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CTI workshop on drafting anti-torture laws for common law African States

Entebbe, Uganda - 12-14 September 2017

The CTI, in partnership with the African Commission on Human and Peoples’ Rights and REDRESS, will hold a workshop on legislative drafting for anti-torture laws for common law African States. The workshop will be held in Entebbe, Uganda, on 12-14 September 2017.

The workshop is designed as a follow-up to the CTI regional seminar on “Promoting the implementation of the UN Convention against Torture and the Robben Island Guidelines: the obligation to criminalise torture” hosted by the Government of Ghana in Accra in April 2016. The regional seminar brought to the fore a number of challenges for sub-Saharan African States in relation to legislative reform around torture. In line with one of CTI’s key priorities to support States in adopting or amending national laws to align them with the UN Convention against Torture and Other Cruel, Inhuman or Degrading Treatment or Punishment (UNCAT), the forthcoming technical workshop aims to respond to specific State requests for the sharing of additional expertise on legislative drafting techniques and anti-torture legislative frameworks.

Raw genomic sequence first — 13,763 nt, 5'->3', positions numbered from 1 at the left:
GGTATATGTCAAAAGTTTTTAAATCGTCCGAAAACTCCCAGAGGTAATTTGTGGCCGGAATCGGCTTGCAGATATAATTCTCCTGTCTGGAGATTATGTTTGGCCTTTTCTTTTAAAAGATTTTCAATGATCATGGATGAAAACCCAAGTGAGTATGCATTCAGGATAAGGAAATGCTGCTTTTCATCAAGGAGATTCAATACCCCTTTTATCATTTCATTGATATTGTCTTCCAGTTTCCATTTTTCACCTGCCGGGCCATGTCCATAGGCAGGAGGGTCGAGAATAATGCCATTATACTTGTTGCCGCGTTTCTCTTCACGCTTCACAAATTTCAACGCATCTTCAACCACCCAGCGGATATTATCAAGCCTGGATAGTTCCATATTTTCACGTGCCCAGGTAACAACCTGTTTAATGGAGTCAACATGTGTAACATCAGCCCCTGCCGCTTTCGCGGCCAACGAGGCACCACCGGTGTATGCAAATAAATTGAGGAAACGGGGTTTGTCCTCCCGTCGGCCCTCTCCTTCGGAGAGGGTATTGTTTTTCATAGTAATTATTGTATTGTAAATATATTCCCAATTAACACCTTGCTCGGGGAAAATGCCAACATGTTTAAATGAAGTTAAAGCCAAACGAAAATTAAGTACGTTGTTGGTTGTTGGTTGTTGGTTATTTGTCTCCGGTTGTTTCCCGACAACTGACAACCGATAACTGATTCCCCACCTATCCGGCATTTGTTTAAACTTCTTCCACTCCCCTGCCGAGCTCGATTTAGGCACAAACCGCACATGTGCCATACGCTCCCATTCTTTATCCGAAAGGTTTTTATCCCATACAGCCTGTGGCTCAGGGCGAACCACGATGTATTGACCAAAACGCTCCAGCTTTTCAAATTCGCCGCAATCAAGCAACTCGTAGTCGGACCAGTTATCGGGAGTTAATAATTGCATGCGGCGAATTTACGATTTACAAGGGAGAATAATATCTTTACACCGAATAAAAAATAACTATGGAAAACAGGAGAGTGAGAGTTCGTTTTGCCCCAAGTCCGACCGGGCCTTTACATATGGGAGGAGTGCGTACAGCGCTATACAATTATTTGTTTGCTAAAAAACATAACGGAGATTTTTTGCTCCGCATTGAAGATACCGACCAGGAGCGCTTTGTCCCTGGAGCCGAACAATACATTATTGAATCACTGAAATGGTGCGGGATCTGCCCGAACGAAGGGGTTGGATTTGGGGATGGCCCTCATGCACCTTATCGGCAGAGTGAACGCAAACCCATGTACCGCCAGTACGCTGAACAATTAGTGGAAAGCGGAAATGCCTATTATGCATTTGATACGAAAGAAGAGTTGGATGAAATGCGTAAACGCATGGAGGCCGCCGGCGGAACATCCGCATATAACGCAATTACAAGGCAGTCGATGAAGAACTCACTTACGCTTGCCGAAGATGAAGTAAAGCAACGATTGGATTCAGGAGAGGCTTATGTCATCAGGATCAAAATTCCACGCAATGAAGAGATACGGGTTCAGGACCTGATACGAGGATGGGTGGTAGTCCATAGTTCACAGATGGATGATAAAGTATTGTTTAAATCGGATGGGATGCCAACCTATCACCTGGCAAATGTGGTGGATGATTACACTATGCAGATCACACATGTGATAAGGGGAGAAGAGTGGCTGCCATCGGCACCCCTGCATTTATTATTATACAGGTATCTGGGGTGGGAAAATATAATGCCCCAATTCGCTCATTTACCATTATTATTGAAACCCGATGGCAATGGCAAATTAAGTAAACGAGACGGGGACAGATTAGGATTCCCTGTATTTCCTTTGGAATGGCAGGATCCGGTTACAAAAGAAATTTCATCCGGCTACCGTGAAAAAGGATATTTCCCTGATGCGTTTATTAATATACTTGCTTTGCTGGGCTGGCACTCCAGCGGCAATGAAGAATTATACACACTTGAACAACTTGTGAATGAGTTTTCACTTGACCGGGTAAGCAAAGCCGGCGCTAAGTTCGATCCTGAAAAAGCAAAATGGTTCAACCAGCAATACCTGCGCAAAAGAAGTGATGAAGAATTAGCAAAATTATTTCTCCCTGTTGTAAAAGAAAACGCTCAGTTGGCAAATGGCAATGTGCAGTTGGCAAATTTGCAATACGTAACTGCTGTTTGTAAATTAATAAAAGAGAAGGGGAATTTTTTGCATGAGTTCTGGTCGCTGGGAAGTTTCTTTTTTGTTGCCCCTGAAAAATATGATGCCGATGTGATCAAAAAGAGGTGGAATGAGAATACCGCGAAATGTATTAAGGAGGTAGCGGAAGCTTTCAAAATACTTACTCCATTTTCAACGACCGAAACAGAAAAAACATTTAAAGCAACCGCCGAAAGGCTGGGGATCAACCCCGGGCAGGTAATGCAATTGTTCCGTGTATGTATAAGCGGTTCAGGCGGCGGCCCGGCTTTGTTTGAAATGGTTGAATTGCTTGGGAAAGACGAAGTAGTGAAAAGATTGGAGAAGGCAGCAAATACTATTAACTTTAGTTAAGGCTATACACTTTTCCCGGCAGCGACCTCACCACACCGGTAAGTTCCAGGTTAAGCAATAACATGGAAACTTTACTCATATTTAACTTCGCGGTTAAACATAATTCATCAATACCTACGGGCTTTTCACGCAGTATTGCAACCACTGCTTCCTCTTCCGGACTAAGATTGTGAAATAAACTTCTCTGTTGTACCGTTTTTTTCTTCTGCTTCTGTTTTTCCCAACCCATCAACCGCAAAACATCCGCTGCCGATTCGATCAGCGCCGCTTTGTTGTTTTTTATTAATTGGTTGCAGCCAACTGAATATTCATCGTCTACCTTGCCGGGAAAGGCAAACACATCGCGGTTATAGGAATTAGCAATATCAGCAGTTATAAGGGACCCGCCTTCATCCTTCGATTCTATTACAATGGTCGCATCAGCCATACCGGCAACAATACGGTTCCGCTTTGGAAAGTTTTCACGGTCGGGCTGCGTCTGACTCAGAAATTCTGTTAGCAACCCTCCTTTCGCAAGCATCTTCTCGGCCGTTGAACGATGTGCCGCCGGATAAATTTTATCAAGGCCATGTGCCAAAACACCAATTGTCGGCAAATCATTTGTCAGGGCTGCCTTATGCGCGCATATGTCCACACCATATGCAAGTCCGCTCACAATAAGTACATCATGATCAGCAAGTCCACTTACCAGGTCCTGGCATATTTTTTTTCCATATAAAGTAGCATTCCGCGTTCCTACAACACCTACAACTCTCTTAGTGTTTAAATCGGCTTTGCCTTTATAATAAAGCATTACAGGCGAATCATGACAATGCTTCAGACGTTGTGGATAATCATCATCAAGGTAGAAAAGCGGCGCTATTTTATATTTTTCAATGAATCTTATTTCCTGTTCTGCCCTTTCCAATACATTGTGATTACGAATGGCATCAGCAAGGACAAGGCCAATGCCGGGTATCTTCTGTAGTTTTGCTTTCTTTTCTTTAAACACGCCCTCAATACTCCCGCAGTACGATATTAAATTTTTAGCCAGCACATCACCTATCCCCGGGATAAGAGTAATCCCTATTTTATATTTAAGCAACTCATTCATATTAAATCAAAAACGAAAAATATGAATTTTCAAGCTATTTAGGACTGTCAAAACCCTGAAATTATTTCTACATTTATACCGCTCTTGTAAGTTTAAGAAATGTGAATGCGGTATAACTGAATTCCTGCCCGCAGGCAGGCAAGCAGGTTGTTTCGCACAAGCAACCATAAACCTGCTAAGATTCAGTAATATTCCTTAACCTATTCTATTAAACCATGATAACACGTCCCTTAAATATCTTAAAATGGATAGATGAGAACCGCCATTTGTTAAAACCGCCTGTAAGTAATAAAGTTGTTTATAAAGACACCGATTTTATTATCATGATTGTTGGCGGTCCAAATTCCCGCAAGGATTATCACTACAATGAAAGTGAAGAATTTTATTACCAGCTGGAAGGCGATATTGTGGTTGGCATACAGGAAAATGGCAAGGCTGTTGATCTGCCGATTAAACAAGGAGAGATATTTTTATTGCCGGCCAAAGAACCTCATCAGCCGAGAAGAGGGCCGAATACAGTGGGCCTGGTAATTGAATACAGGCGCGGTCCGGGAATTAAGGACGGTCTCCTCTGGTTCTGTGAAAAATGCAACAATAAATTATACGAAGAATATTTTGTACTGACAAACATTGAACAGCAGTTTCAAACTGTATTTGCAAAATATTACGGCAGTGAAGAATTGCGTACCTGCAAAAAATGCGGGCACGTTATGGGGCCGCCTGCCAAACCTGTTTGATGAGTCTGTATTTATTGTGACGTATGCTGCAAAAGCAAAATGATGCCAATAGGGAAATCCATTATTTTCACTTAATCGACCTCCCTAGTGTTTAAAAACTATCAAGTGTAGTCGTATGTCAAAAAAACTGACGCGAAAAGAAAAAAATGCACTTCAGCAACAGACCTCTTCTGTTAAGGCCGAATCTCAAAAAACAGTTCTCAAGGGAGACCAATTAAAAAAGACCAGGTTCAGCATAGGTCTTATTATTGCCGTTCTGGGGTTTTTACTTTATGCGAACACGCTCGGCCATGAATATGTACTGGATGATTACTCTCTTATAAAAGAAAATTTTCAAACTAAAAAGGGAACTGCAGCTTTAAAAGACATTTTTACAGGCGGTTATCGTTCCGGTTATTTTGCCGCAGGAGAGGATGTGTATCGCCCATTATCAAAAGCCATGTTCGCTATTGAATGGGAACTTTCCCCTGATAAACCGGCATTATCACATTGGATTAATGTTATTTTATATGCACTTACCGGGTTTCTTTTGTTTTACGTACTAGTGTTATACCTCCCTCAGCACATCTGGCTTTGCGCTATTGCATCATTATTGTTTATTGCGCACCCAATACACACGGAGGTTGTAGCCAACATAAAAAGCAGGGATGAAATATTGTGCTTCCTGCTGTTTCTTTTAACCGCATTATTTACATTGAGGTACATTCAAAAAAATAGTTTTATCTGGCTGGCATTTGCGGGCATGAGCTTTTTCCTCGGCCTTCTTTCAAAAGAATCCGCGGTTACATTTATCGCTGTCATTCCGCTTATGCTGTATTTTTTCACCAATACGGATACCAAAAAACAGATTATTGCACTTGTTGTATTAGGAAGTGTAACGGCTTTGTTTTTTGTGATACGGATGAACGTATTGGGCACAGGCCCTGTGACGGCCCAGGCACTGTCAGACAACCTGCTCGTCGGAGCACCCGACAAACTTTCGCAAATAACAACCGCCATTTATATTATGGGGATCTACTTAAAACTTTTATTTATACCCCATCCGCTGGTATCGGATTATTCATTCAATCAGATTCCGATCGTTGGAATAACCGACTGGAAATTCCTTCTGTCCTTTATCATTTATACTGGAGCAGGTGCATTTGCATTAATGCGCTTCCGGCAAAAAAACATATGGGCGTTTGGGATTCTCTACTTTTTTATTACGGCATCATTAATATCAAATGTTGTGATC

The workshop will support senior officials from relevant government departments, law reform commissions or parliamentarians from up to 12 common law sub-Saharan African States that are in the process of adjusting their existing laws or drafting new anti-torture laws, or that may otherwise benefit from the expertise and knowledge on offer.

The overarching objective of the workshop is to continue the dialogue and cooperation among common law States in sub-Saharan Africa with a view to advancing legislative reforms to better implement UNCAT and other international and African anti-torture instruments.

The workshop will provide an opportunity to:

  • discuss the elements that are needed to construct comprehensive anti-torture legislation and to share and examine in detail examples of various national anti-torture laws;
  • explore some successful approaches to adopting national anti-torture laws;
  • practice the technical skills of legal drafting in the context of torture prevention and redress and to receive feedback from an experienced drafter;
  • obtain one-on-one advice from experts in the field.

The meeting will be conducted in English under the Chatham House Rule of non-attribution to encourage and foster open and frank exchanges and learning.

The workshop is by invitation only.

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